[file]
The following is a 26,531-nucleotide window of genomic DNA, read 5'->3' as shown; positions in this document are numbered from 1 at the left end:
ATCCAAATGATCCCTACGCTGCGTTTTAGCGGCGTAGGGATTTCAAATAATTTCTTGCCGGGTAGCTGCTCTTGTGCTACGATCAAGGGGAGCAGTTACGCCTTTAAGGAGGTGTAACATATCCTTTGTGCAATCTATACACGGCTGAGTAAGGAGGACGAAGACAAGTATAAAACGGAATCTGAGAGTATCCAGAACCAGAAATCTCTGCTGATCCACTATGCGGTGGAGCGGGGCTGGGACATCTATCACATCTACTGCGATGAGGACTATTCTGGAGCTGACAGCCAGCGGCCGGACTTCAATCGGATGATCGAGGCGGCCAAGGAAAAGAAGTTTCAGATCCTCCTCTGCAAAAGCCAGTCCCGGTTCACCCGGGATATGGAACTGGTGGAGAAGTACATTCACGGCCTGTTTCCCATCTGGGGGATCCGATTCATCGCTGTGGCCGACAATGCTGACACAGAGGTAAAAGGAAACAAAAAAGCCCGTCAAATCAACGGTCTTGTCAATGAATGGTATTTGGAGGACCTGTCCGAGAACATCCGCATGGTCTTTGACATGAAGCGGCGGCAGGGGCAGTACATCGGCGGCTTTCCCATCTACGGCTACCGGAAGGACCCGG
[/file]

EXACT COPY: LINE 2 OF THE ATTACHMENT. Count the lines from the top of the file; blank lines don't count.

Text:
ATCCAAATGATCCCTACGCTGCGTTTTAGCGGCGTAGGGATTTCAAATAATTTCTTGCCGGGTAGCTGCTCTTGTGCTACGATCAAGGGGAGCAGTTACGCCTTTAAGGAGGTGTAACATATCCTTTGTGCAATCTATACACGGCTGAGTAAGGAGGACGAAGACAAGTATAAAACGGAATCTGAGAGTATCCAGAACCAGAAATCTCTGCTGATCCACTATGCGGTGGAGCGGGGCTGGGACATCTATCACATCTACTGCGATGAGGACTATTCTGGAGCTGACAGCCAGCGGCCGGACTTCAATCGGATGATCGAGGCGGCCAAGGAAAAGAAGTTTCAGATCCTCCTCTGCAAAAGCCAGTCCCGGTTCACCCGGGATATGGAACTGGTGGAGAAGTACATTCACGGCCTGTTTCCCATCTGGGGGATCCGATTCATCGCTGTGGCCGACAATGCTGACACAGAGGTAAAAGGAAACAAAAAAGCCCGTCAAATCAACGGTCTTGTCAATGAATGGTATTTGGAGGACCTGTCCGAGAACATCCGCATGGTCTTTGACATGAAGCGGCGGCAGGGGCAGTACATCGGCGGCTTTCCCATCTACGGCTACCGGAAGGACCCGG